The Med approach series started with eat-less-often foods at the tip of the pyramid ( By October the series had reached the pyramid’s foundation: fruits, vegetables, whole grains, olive oil, beans/lentils, nuts, seeds, herbs and spices - Base every meal on these foods

One may ask…whatever is a pulse? Perhaps legume is a more familiar term. Here’s the difference: A legume is any plant that grows in a pod, such as soybeans, peanuts, fresh peas, dry beans, etc. However, the term pulse refers only to the dry seed produced in the legume pod ( Thus, all pulses are a legume, but not all legumes are a pulse.

Common pulse varieties are chickpeas (garbanzo beans), dry beans (black, kidney, navy, pinto, etc.), lentils (red, green), and dry peas (green, red, yellow). Pulses can be purchased dry, frozen, and canned. They are equally nutritious. In addition, pulses can be found in prepared foods, such as frozen vegetable mixes, canned soups and burritos.

Pulses’ strengths: rich source of plant protein, fiber, potassium, iron and beneficial phytochemicals, all while being low in fat and cost. They are also environmentally friendly, enriching the soil and reducing the need for nitrogen fertilizers.

The USDA’s serving size is 1/2 cup cooked. The Dietary Guidelines’ Healthy Med-Style Eating Pattern recommends 1.5 cups over a week. The rule-of-thumb: 1/2 cup dry equals 1 cup cooked. 

For many cooks, canned beans are super convenient. The sodium content can be reduced about 40% by draining and rinsing under tap water. Lower sodium canned beans are available.

For even more convenience, consider pre-made foods such as lentil, black bean or split pea soups, hummus, bean dip and vegetarian chili. Check out dry beans soup mixes that include dehydrated veggies and a recipe, such as those packaged by the Women’s Bean Project.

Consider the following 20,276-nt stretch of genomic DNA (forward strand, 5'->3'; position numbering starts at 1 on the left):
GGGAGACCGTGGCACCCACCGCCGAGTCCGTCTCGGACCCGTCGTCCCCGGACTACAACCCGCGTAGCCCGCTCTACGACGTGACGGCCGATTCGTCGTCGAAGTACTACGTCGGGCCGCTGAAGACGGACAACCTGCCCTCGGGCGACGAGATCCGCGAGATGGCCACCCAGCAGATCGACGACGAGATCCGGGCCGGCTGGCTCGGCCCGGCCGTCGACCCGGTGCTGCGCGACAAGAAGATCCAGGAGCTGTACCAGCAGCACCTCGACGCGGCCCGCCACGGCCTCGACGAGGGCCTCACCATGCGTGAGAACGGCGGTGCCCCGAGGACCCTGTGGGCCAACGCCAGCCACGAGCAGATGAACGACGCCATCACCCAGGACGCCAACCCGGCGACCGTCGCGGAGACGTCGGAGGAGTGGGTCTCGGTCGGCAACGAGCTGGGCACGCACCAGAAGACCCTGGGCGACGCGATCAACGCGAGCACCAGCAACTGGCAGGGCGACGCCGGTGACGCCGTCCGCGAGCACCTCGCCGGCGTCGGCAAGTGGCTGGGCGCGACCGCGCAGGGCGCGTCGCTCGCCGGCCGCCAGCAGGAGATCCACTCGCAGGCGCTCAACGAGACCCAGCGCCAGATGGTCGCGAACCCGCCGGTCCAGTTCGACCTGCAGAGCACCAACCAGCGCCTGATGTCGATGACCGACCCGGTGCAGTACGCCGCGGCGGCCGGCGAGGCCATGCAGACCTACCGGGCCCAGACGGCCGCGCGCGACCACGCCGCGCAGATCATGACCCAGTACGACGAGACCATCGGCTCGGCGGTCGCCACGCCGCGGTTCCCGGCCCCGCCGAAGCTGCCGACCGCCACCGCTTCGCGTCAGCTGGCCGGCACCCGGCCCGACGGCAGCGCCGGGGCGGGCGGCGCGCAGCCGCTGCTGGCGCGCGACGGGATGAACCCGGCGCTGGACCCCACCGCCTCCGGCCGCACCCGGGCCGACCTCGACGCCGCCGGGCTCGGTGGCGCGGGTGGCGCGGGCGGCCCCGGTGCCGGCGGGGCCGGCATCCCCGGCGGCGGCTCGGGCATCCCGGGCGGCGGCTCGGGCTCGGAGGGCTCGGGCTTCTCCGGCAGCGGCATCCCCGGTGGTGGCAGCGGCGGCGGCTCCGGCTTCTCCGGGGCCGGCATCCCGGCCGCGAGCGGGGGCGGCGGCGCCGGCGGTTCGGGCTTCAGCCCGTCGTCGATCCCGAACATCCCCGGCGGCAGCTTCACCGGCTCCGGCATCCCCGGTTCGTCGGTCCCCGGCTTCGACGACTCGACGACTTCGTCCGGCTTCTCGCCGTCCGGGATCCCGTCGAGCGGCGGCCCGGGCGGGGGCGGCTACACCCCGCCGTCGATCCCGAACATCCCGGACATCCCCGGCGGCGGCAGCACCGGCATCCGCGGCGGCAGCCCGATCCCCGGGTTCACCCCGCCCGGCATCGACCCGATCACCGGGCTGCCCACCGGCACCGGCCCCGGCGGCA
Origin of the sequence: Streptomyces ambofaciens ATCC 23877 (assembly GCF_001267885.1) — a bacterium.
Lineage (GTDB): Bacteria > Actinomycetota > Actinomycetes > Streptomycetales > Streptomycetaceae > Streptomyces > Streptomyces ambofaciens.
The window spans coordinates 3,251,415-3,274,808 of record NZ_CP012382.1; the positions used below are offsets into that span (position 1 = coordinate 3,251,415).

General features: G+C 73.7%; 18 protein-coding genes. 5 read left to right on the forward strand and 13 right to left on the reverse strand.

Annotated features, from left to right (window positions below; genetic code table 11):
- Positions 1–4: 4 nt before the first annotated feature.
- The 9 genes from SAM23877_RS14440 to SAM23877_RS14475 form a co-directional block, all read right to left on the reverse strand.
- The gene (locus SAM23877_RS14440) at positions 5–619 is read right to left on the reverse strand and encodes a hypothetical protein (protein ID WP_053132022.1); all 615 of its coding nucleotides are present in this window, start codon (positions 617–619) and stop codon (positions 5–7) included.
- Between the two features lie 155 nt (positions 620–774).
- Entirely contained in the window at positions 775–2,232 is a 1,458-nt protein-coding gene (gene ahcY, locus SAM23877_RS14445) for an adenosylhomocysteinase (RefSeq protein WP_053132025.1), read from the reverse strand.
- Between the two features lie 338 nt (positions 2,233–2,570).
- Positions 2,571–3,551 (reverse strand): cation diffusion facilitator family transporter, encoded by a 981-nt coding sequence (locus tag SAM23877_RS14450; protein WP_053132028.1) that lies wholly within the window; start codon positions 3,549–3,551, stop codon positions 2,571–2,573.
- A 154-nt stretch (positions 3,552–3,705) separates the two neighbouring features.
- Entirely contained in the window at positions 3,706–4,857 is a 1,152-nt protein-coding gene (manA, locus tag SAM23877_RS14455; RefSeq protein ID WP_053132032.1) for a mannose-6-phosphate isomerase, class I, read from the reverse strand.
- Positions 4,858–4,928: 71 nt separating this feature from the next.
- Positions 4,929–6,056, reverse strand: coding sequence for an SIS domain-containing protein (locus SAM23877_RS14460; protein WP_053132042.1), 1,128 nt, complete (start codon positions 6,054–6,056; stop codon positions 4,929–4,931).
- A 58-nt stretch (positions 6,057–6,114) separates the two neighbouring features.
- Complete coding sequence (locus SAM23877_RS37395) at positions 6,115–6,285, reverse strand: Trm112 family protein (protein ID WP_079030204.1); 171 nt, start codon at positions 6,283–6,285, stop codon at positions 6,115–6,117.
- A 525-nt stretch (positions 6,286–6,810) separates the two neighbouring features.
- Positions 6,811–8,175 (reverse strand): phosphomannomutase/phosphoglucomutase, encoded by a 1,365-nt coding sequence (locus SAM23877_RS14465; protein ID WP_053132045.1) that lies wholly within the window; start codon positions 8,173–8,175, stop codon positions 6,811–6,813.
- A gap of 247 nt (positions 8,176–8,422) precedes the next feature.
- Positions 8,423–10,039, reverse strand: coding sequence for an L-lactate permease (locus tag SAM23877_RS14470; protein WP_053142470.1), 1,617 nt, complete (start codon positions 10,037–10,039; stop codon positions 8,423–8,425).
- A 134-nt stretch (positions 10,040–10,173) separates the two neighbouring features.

An excellent resource for how to cook dry pulses and how to store once prepared, check out For how to cook in an Instant Pot or pressure cooker:

Soups are always cold weather favorites. This recipe, from the Bean Institute, is meal-worthy. Interestingly, it was created by Chef Ann Cooper, the “renegade lunch lady” who served 11 years as Director of Food Services for Boulder Valley School District. 

Kale and White Bean Soup 

1-1/2 c. onion, diced 

1-1/2 Tbsp. extra virgin olive oil 

½ tsp. garlic, minced 

2-1/2 c. cooked Great Northern or navy beans 

4 c. vegetable stock 

1 bay leaf

½ tsp. fresh rosemary, roughly chopped 

1 tsp. kosher salt 

1/8 tsp. freshly ground black pepper 

2 c. carrots, medium diced 

7 c. kale, chopped 

¾ c. parmesan cheese, grated 

  1. Sauté onions in oil for 5 minutes or until soft. Add garlic and cook for an additional minute.
  2. Add cooked beans, stock, salt, pepper, bay leaf and rosemary. Simmer for 10 minutes.
  3. Add carrots and cook another 5 minutes.
  4. Add kale and cook about 12 minutes or until kale is tender. Add more vegetable stock if soup needs more liquid.
  5. Check seasonings, adjust as needed and serve sprinkled with grated parmesan cheese.

Yield: 8 1-cup servings

About Mary Lynne Hixson, MA, RD:

Mary Lynne, a registered dietitian, helps others enhance their health through the advocacy of nutrient-rich food choices and safe food-handling practices. Her expertise also includes counseling patients who have Type 2 diabetes and advising those who are in medically-managed weight loss programs. After her 35+ year career, she retired and became involved with the launch of Harvest of Hope Pantry in 2012 as a Board of Directors member. Mary Lynne is a weekly volunteer with Cultivate’s Carry-Out Caravan program, shopping and delivering groceries to seniors in the Boulder area, and also a frequent volunteer with Harvest of Hope.